How To Choose A Dog

Written by Beth Marlin Lichter
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There are many factors to consider as you prepare to choose a dog. Are you ready for the responsibility and can you provide a healthy and safe environment for your new pet? If you are not the only member of the household, what kind of dog would be a good fit? If you have a child with allergies, you might want to be looking for a breed that produces less dander, such as a Maltese or a poodle. You should also consider a breed whose personality integrates well with small children.

Size matters. If you live in a small apartment, a big breed might be too much to handle. If you don't want to commit to walking a dog, consider a teacup-sized dog that can be trained to do his stuff on a pad. These tiny companions are also easy to travel with, even on airplanes. Be wary of working dog breeds if you cannot provide enough exercise and stimulation. They will get bored and demand more attention than you can afford. Consider energy level as well as size. Do you want a dog who can be easily trained to play frizbee in the park, or go for a run with you through the woods? Or do you want a more sedate canine, such as a basset hound, English bulldog or Yorkshire Terrier, who can get their exercise while playing indoors?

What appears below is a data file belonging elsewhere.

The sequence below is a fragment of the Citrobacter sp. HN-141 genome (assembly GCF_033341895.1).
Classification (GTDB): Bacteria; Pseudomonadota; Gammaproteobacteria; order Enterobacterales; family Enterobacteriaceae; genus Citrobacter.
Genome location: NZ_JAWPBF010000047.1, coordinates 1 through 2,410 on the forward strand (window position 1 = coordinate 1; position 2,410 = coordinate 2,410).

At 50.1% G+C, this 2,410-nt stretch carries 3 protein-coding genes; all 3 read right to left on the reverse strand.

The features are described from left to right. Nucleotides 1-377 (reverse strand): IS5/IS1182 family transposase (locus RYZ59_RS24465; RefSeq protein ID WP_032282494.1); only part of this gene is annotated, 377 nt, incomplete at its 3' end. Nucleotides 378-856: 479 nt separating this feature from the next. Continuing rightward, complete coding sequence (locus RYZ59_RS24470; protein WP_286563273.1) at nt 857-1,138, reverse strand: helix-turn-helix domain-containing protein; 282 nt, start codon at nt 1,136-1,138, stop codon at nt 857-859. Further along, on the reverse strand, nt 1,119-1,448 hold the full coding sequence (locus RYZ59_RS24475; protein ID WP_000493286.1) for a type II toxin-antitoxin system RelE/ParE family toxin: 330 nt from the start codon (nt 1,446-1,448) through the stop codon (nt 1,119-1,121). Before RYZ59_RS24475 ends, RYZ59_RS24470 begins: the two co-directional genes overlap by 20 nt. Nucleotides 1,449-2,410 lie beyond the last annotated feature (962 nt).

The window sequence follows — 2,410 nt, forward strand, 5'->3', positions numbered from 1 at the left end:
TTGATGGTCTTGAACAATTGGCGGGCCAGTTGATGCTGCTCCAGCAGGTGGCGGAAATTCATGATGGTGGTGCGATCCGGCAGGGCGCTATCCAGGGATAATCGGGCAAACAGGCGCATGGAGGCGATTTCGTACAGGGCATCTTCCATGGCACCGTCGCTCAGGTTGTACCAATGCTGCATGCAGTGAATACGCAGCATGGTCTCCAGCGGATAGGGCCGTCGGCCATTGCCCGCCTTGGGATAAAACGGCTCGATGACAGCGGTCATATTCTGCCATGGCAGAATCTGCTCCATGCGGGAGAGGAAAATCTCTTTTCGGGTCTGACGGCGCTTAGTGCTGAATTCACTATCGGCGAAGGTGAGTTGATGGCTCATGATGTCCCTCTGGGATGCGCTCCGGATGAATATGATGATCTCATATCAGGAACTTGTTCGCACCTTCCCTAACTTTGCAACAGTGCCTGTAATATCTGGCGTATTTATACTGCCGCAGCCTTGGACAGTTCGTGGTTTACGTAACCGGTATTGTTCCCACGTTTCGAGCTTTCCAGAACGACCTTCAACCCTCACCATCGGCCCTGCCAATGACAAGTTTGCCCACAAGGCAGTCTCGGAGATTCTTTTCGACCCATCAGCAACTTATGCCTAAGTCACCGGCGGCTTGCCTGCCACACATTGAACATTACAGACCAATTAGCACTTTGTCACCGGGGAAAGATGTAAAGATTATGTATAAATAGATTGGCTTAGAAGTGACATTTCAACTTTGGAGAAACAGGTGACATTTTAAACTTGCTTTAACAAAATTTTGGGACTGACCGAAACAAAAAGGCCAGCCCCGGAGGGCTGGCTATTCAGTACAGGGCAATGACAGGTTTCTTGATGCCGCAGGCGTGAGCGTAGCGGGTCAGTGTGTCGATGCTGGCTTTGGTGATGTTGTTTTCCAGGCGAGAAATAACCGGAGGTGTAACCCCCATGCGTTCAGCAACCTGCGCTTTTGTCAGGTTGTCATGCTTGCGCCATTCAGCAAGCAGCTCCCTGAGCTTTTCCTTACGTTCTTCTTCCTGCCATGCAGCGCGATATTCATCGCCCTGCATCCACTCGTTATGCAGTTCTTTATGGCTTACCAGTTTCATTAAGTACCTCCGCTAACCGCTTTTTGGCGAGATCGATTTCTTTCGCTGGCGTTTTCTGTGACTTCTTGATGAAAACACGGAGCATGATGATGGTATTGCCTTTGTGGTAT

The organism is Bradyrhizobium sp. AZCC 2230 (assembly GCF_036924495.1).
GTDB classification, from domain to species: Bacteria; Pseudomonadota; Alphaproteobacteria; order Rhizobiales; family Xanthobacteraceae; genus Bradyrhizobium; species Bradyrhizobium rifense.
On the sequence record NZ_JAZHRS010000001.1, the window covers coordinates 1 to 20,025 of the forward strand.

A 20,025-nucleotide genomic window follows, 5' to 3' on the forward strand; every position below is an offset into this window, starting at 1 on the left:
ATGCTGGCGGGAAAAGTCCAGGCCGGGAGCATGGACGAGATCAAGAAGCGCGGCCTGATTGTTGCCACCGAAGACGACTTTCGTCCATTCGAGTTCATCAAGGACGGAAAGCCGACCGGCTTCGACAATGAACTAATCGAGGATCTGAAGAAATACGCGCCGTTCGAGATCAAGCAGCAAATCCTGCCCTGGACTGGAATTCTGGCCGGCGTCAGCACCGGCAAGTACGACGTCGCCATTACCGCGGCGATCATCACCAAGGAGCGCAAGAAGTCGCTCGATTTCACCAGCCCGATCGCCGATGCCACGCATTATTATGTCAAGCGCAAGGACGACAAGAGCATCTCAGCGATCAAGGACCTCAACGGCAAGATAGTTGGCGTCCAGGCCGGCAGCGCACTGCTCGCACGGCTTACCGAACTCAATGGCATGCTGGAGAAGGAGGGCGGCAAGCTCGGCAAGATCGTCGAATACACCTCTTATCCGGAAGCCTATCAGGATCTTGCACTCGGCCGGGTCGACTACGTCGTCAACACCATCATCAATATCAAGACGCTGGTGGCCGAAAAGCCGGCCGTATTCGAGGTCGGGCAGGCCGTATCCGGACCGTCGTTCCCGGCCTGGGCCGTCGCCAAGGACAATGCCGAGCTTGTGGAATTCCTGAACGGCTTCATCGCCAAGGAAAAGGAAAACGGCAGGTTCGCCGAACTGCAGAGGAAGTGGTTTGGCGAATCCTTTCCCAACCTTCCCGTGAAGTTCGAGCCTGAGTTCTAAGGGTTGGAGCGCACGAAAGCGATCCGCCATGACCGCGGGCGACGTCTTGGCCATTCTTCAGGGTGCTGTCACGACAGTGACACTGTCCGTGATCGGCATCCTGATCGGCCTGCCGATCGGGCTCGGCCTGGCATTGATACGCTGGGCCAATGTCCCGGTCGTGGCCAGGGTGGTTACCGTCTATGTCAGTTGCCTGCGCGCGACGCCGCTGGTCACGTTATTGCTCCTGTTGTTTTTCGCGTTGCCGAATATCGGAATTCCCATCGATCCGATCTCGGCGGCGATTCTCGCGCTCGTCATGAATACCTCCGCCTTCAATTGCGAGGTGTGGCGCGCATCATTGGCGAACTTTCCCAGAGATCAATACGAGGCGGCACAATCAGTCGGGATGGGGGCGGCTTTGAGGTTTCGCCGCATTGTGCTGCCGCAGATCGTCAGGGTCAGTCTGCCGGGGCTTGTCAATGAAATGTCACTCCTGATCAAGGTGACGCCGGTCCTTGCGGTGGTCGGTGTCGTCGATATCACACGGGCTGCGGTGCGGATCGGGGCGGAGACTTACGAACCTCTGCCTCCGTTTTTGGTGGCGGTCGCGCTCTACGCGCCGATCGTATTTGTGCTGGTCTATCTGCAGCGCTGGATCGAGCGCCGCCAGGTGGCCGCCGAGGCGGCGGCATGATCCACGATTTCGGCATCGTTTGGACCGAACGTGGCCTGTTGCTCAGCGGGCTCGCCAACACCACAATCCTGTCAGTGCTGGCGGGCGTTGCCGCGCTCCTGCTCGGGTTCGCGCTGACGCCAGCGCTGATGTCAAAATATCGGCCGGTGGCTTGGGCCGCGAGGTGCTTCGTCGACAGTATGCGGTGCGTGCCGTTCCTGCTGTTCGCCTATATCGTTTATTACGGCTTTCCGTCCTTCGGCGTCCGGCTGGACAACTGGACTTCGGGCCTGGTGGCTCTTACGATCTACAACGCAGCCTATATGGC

All dogs need a certain amount of maintenance, some more than others. Long hair dogs require more grooming, bathing and brushing. Big dogs are more expensive to feed. There are vet bills to consider as well, including yearly shots to protect against rabies and other diseases. There are pure-bred dogs and mixed-breed dogs, all with different personalities and charms. What kind of dog companion can you imagine yourself happily co-habitating with?

Next there is a question of where to look for your canine friend. It is advisable not to buy one from a pet store, as they tend to ignore how the dogs are bred, and often breeders who supply dogs to stores, have a "puppy mill" mentality, which should not be supported. If you are searching for a pure-bred, go directly to a breeder. You can research breeders online, hopefully close enough to home so you can go and visit the dogs and see what kind of environment they come from. Going to the American Kennel Club's website, www.akc.org, you can begin your search. Referrals from vets or other pet owners are also valuable.

There are also so many animal shelters with dogs who need good homes. Although you are taking a slight risk, not knowing the precise history of a particular dog, most good shelters are going to make sure you are getting a loving pet. Rescue groups also abound, and there are even organizations that specialize in finding homes for specific breeds. AKC can help with that as well and there are other online resources you can use such as www.petfinder.com. Sometimes rescuing an older dog can be very rewarding.

Make a list of everything you want in a dog from size to tempermant and go slowly, making the right choice. Spending time with the canine you are considering is very important. Does he make eye contact and is he responsive to your voice, your touch. Is he relaxed in your presence, or shy and nervous? Can you picture yourself devoting time and energy to training this dog? Every dog, even a mature one, will require lots of attention, patience and strategy when it comes to teaching him what he needs to know about living with you. Likewise you will need to learn a lot about what your dog needs to be a happy companion. Think of it as the start of a beautiful relationship.


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